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Immunotargets Ther. 2016 May 23;5:47-56. doi: 10.2147/ITT.S73223. eCollection 2016.

The role of adipokines in chronic inflammation.

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1
Department of Nutritional Sciences, School of Public Health, University of Michigan, Ann Arbor, MI, USA.

Abstract

Adipose tissue has traditionally been defined as connective tissue that stores excess calories in the form of triacylglycerol. However, the physiologic functions attributed to adipose tissue are expanding, and it is now well established that adipose tissue is an endocrine gland. Among the endocrine factors elaborated by adipose tissue are the adipokines; hormones, similar in structure to cytokines, produced by adipose tissue in response to changes in adipocyte triacylglycerol storage and local and systemic inflammation. They inform the host regarding long-term energy storage and have a profound influence on reproductive function, blood pressure regulation, energy homeostasis, the immune response, and many other physiologic processes. The adipokines possess pro- and anti-inflammatory properties and play a critical role in integrating systemic metabolism with immune function. In calorie restriction and starvation, proinflammatory adipokines decline and anti-inflammatory adipokines increase, which informs the host of energy deficits and contributes to the suppression of immune function. In individuals with normal metabolic status, there is a balance of pro- and anti-inflammatory adipokines. This balance shifts to favor proinflammatory mediators as adipose tissue expands during the development of obesity. As a consequence, the proinflammatory status of adipose tissue contributes to a chronic low-grade state of inflammation and metabolic disorders associated with obesity. These disturbances are associated with an increased risk of metabolic disease, type 2 diabetes, cardiovascular disease, and many other pathological conditions. This review focuses on the impact of energy homeostasis on the adipokines in immune function.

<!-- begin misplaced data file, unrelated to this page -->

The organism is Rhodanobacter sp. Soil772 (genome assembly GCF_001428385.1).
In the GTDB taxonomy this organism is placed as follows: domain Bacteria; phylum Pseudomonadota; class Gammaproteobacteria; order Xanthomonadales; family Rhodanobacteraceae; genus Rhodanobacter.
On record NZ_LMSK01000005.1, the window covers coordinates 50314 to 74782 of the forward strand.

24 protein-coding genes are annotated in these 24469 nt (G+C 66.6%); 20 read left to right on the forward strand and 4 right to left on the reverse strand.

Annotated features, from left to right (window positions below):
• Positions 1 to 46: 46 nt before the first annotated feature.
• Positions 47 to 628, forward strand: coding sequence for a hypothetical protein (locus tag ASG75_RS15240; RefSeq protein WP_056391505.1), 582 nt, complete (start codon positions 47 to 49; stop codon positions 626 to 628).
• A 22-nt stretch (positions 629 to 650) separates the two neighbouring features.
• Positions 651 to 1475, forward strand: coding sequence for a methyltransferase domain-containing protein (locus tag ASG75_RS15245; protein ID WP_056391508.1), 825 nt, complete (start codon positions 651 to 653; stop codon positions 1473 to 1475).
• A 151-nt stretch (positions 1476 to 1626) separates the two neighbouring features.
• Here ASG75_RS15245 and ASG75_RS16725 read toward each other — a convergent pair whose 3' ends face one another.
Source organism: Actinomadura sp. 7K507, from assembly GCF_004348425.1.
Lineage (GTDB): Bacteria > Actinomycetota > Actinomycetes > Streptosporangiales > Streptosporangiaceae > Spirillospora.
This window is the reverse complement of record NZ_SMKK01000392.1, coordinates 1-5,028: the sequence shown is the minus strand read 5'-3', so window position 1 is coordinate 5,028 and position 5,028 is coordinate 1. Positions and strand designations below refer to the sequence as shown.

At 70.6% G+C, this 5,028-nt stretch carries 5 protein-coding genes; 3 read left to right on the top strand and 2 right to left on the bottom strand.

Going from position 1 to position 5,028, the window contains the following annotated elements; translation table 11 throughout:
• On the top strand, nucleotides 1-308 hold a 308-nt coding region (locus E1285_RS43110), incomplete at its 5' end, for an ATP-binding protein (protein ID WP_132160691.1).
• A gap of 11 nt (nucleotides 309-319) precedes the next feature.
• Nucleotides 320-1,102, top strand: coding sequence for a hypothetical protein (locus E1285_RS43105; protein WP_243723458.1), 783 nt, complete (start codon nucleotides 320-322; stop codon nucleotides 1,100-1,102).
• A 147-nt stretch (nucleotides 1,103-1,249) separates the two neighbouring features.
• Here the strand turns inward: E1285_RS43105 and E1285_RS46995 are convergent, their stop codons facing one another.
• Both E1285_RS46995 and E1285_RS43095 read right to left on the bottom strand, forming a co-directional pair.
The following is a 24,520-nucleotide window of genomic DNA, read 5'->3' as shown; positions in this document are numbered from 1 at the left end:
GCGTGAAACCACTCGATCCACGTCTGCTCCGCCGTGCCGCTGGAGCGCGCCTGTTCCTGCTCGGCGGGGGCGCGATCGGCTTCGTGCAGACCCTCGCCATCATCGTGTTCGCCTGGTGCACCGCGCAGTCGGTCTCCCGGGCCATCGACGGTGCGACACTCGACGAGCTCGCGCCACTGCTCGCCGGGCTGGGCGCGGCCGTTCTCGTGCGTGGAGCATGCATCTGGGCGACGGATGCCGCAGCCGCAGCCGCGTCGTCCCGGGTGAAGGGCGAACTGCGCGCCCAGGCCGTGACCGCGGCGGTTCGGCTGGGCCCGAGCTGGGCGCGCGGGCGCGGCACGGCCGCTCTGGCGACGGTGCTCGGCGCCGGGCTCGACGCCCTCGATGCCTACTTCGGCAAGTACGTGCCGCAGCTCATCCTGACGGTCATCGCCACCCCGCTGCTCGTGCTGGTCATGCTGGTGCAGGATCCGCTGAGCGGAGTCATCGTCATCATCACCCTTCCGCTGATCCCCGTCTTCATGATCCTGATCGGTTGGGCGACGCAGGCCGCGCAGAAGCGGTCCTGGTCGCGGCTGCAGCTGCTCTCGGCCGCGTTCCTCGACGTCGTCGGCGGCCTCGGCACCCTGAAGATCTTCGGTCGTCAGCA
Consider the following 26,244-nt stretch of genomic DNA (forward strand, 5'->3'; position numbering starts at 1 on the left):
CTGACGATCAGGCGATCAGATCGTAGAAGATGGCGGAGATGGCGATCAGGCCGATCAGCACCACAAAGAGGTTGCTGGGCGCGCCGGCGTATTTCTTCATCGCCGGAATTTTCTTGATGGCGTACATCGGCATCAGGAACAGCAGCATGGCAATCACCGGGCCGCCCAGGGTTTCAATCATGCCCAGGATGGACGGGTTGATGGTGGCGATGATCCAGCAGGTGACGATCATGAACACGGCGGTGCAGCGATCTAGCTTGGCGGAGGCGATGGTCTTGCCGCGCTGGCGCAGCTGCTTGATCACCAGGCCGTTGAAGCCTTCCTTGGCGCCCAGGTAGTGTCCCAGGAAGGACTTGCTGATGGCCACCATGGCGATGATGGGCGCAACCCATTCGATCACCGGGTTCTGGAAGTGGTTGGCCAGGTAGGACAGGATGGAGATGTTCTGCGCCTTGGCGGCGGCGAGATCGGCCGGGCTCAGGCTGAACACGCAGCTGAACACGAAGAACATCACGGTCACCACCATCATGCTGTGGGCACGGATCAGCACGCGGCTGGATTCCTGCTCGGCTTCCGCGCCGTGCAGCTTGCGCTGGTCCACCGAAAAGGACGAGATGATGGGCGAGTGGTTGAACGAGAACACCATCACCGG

KEYWORDS:

adipose tissue; calorie restriction; chronic low-grade inflammation; infection; macrophage; obesity; type 2 diabetes

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